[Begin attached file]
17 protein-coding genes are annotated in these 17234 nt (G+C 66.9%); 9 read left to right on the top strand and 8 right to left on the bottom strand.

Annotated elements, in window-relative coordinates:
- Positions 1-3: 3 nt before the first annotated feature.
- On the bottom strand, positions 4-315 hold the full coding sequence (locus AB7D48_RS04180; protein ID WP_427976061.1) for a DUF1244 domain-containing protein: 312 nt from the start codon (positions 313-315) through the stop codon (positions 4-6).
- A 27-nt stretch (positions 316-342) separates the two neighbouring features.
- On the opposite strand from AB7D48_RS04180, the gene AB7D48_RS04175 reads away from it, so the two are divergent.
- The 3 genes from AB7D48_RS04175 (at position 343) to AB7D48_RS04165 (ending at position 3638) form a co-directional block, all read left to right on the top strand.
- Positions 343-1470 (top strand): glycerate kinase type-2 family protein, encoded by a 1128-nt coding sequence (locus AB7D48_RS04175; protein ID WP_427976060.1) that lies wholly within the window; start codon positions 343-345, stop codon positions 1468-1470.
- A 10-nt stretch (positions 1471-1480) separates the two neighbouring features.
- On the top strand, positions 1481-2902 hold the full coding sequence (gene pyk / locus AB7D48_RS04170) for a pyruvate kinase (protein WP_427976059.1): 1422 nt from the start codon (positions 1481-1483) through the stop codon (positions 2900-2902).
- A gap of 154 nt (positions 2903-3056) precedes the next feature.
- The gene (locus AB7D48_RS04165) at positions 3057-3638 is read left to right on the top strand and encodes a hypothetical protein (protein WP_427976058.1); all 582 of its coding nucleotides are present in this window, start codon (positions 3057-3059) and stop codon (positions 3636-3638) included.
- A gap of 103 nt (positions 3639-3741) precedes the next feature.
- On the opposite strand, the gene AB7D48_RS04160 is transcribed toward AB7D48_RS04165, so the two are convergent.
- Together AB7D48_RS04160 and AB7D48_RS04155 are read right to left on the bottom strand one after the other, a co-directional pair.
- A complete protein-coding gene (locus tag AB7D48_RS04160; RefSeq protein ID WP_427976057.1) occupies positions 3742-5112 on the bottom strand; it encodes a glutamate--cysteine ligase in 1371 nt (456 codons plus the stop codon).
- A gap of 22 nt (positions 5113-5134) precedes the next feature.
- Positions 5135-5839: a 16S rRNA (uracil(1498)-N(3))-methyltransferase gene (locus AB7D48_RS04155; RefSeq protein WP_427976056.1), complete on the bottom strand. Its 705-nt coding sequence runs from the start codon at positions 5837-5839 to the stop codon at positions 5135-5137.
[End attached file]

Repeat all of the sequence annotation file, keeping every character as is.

17 protein-coding genes are annotated in these 17234 nt (G+C 66.9%); 9 read left to right on the top strand and 8 right to left on the bottom strand.

Annotated elements, in window-relative coordinates:
- Positions 1-3: 3 nt before the first annotated feature.
- On the bottom strand, positions 4-315 hold the full coding sequence (locus AB7D48_RS04180; protein ID WP_427976061.1) for a DUF1244 domain-containing protein: 312 nt from the start codon (positions 313-315) through the stop codon (positions 4-6).
- A 27-nt stretch (positions 316-342) separates the two neighbouring features.
- On the opposite strand from AB7D48_RS04180, the gene AB7D48_RS04175 reads away from it, so the two are divergent.
- The 3 genes from AB7D48_RS04175 (at position 343) to AB7D48_RS04165 (ending at position 3638) form a co-directional block, all read left to right on the top strand.
- Positions 343-1470 (top strand): glycerate kinase type-2 family protein, encoded by a 1128-nt coding sequence (locus AB7D48_RS04175; protein ID WP_427976060.1) that lies wholly within the window; start codon positions 343-345, stop codon positions 1468-1470.
- A 10-nt stretch (positions 1471-1480) separates the two neighbouring features.
- On the top strand, positions 1481-2902 hold the full coding sequence (gene pyk / locus AB7D48_RS04170) for a pyruvate kinase (protein WP_427976059.1): 1422 nt from the start codon (positions 1481-1483) through the stop codon (positions 2900-2902).
- A gap of 154 nt (positions 2903-3056) precedes the next feature.
- The gene (locus AB7D48_RS04165) at positions 3057-3638 is read left to right on the top strand and encodes a hypothetical protein (protein WP_427976058.1); all 582 of its coding nucleotides are present in this window, start codon (positions 3057-3059) and stop codon (positions 3636-3638) included.
- A gap of 103 nt (positions 3639-3741) precedes the next feature.
- On the opposite strand, the gene AB7D48_RS04160 is transcribed toward AB7D48_RS04165, so the two are convergent.
- Together AB7D48_RS04160 and AB7D48_RS04155 are read right to left on the bottom strand one after the other, a co-directional pair.
- A complete protein-coding gene (locus tag AB7D48_RS04160; RefSeq protein ID WP_427976057.1) occupies positions 3742-5112 on the bottom strand; it encodes a glutamate--cysteine ligase in 1371 nt (456 codons plus the stop codon).
- A gap of 22 nt (positions 5113-5134) precedes the next feature.
- Positions 5135-5839: a 16S rRNA (uracil(1498)-N(3))-methyltransferase gene (locus AB7D48_RS04155; RefSeq protein WP_427976056.1), complete on the bottom strand. Its 705-nt coding sequence runs from the start codon at positions 5837-5839 to the stop codon at positions 5135-5137.